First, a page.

Tuesday, December 29, 2009
As for the irony of his work, he painted sunflowers to brighten the homes of common workers, that is, to have something cheerful and wonderful, something of natural beauty, on their walls. He wished for them the glory of color to shine as they ate their daily bread, the fruits of their own hands and toil. To this end he dedicated his days and hours. Could he have imagined that only the super wealthy could ever afford such a sight in their homes?!
As for his mastery, I recall seeing an exhibit of his work some five years ago at the Seattle Art Museum. The exhibit was exquisitely lit, that is, the most superior lighting I had ever seen in an art museum. The room seemed dark, and yet, the paintings were lit with optimal brilliance. For a Van Gogh, this has to be key, and quite a challenge with his work being sculptural in nature. I thought to myself that truly, Van Gogh was the best with color of any artist, living or dead, even better than Picasso.
I say, let's not presume so much to understand, as to appreciate Van Gogh for the wonder of color, form, and brushstroke, the wonder of the way in which he captured his world with gobs of pigment. In this way, I think we can best honor the memory of Van Gogh, the master.
Monday, December 21, 2009
Thursday, December 17, 2009
This morning I had time to revisit the work, the first day in two or three weeks. It has been very difficult to find studio time lately, what with all the priorities vying for my time and efforts. Also, creative endeavors demand that, not only do you have the opportunity to create, but that you are up for it. This morning, all forces came into alignment. Whether I am pleased with the results or not, it sure felt good to "be there then." I do feel pleased with the results so far. Not overjoyed, but I feel some satisfaction. I had the urge to sign the work, often a sign that I am (nearly) done, but, it just as often means there may be more to do. I am reluctant to sign a wet painting.
I will give it some drying time, and hang it on the wall for a good look later.
Does it really look like Jackie?! I'm not sure. Perhaps. I am reminded that, after lengthy posing sessions, Gertrude Stein remarked to Picasso that her portrait did not really look like her. He responded something to the effect of "don't worry, in fifty years it will look exactly like you."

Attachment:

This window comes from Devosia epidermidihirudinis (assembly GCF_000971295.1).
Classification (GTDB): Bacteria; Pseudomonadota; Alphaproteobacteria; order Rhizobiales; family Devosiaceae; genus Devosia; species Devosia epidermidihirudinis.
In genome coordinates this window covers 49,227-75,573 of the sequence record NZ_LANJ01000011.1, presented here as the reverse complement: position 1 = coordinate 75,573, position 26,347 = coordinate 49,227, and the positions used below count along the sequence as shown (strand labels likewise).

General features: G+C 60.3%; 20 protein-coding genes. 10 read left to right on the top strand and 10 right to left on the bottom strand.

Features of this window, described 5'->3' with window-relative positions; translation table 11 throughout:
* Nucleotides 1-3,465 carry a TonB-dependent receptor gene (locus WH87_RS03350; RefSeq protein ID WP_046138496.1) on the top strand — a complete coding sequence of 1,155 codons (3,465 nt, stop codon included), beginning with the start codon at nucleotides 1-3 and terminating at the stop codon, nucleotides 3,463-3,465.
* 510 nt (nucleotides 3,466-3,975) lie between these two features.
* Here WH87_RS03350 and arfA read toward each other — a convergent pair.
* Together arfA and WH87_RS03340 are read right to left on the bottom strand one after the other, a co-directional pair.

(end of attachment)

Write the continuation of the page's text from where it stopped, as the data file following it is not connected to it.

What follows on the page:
Sunday, December 13, 2009
Rembrandt's mastery was everything I thought it might be, that and much more. The show, which featured only a handful of his works was so moving, so powerful, that words could never do it justice. This artist was in total control of the painting. It was all so real, with an inner truth.
This show must be seen, and seen again.
Friday, December 11, 2009
Do you need to look at a series of uplifting images, images that explore the joy of color and form? Check these out, and click here.
Wednesday, December 9, 2009
I must have gotten a bit impulsive, because after very little searching, I came across the Leica Minox hybrid, the Minox DCC, shown above. It was infatuation at first glance. Always partial to Nikons, I have yearned to own a Leica, having used one only as part and parcel of a Reprovite copy stand. Oh how I loved to advance the film, focus and depress the remote shutter release! The snap of the controls, the sounds... pure quality and joy. The results were impressive. I thought I might own a small portion of joy in the DCC. I was wrong.
Visually, I was awestruck when I opened the packaging. The tiny camera was stuck in a wonderful wooden box like a piece of jewelry. It was striking looking with classic good looks. However, there were downsides that could not be overlooked. The camera on-board software was anemic, and lacking. There were visible controls some of which had function, some did not. Ouch. The photos were, well, disappointing. Finally, and yes, all on the first day, one of the buttons just failed to work. I am not one to return items easily, but this had to go back where it came from.